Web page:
illustrating a modified bridging means which could be used in accordance
with the principles of the present invention;
FIG. 7 is a cross-sectional view thereof, taken along the plane
of the line 7--7 of FIG. 6;
FIG. 8 is a view similar to the view of FIG. 6 but with the bridging
means twisted 90.degree.; and
FIG. 9 is a cross-sectional view thereof, taken along the plane
of the line 9--9 of FIG. 8.
DETAILED DESCRIPTION OF THE ILLUSTRATIVE EMBODIMENT
Referring to the drawings, a spinal needle assembly 10 is shown
therein, in which a lower housing 12 and a cooperating upper housing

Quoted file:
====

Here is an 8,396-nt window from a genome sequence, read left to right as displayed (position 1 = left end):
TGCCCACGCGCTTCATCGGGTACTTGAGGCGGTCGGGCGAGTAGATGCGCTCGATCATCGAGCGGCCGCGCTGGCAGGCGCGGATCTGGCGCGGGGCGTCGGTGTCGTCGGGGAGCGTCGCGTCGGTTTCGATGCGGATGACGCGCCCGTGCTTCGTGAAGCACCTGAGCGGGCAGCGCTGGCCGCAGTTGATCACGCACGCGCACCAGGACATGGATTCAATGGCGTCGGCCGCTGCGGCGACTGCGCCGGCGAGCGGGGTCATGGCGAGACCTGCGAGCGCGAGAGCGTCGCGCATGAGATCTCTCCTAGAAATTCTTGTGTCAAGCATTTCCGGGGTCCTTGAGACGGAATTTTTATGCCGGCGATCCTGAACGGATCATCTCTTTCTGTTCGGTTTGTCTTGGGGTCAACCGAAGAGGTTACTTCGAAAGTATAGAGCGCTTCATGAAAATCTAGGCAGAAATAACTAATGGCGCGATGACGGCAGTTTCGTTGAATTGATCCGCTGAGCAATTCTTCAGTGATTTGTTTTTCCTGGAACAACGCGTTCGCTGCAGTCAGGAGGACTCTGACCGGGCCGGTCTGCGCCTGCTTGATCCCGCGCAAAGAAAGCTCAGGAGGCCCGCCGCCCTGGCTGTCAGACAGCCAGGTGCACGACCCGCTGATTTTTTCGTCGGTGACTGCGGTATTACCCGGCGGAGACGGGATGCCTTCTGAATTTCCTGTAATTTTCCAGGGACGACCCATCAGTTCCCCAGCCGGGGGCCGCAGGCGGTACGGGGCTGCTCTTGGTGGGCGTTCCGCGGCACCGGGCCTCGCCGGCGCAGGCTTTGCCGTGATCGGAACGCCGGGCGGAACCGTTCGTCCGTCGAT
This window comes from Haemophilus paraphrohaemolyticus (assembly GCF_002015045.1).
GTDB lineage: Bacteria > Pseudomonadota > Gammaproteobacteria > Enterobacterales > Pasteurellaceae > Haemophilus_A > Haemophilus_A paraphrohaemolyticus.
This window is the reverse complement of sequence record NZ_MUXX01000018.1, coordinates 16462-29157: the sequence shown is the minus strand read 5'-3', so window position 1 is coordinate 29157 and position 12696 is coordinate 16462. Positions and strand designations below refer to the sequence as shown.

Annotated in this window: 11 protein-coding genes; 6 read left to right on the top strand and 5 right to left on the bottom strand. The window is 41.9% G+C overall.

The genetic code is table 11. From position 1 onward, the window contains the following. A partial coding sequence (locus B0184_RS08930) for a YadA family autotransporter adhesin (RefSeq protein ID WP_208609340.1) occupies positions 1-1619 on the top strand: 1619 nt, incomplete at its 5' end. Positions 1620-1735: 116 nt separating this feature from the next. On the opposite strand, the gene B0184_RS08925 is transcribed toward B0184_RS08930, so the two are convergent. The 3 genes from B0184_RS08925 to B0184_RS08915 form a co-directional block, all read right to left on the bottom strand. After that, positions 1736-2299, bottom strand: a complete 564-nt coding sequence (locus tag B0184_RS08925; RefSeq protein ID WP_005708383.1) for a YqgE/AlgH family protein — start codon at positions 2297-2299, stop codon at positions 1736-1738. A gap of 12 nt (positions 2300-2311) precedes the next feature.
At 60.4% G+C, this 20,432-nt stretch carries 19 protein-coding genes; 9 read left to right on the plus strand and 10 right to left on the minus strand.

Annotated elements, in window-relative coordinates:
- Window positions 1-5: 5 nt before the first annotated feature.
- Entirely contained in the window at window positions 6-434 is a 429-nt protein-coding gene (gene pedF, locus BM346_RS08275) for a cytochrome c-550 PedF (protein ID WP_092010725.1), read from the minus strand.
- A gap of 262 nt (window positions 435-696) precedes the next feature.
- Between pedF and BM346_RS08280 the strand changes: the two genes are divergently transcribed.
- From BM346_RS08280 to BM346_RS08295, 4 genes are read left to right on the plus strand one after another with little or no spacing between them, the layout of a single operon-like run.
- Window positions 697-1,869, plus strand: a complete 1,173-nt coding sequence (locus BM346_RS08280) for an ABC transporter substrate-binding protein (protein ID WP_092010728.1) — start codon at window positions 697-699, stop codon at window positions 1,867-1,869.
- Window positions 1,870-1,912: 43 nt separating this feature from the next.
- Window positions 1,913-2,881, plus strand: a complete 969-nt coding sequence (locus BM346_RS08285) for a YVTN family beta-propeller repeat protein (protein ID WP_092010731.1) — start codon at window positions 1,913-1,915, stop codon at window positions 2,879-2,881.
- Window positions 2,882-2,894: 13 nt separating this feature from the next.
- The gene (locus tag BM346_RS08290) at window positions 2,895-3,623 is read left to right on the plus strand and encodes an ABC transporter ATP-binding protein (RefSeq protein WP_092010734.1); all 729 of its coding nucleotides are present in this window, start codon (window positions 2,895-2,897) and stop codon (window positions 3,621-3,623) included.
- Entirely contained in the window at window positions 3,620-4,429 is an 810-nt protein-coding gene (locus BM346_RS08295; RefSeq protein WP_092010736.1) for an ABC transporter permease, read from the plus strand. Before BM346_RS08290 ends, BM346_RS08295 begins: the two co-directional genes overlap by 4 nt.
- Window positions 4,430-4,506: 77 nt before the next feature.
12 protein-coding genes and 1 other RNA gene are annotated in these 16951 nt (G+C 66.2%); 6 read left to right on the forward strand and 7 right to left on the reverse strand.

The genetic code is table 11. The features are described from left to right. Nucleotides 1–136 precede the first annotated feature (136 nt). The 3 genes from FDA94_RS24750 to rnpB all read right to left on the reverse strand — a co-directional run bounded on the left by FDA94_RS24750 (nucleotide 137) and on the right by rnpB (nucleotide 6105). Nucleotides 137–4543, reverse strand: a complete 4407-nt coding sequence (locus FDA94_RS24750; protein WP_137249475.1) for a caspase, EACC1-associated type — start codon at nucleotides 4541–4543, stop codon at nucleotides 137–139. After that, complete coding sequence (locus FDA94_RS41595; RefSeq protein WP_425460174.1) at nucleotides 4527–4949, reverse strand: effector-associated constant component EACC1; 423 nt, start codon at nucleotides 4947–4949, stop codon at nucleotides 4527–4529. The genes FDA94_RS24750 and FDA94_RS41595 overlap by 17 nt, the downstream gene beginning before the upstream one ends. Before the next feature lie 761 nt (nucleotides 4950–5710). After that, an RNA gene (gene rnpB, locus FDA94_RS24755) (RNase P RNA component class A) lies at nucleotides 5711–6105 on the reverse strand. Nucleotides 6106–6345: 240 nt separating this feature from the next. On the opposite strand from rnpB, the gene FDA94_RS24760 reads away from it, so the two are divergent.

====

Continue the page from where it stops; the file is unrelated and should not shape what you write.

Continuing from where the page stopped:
14 removably encase a spinal needle 16.
Spinal needle 16 includes a cannula 18 having a needle bevel 20
at one end and a hub 22 at its opposite end. Hub 22 has a main holding
portion 24 and an upper portion 26 carrying an upper rim 28 with
the hub defining an axial bore from its top to the needle bevel.
Inserted within the axial bore of cannula 18 and its hub 22 is
an obturator 30 comprising a stylet 32 having an obturator cap 34
connected to an end thereof. The obturator cap includes a lower
rim 36 which abuts upper rim 28 of upper hub portion 26.
The upper rim 28 defines a slot 37 which cooperates with a cap
dink 38 for aligning cap 36 properly with hub 22. When cap 34 and
hub 22 are properly aligned, the stylet 32 will be properly located
with respect to needle bevel 20. However, in certain prior art constructions
if the spinal needle assembly were tilted or tipped, the cap 34
and hub 22 would become improperly aligned, as illustrated in FIG.
2A, thereby moving stylet 32 axially with respect to the cannula.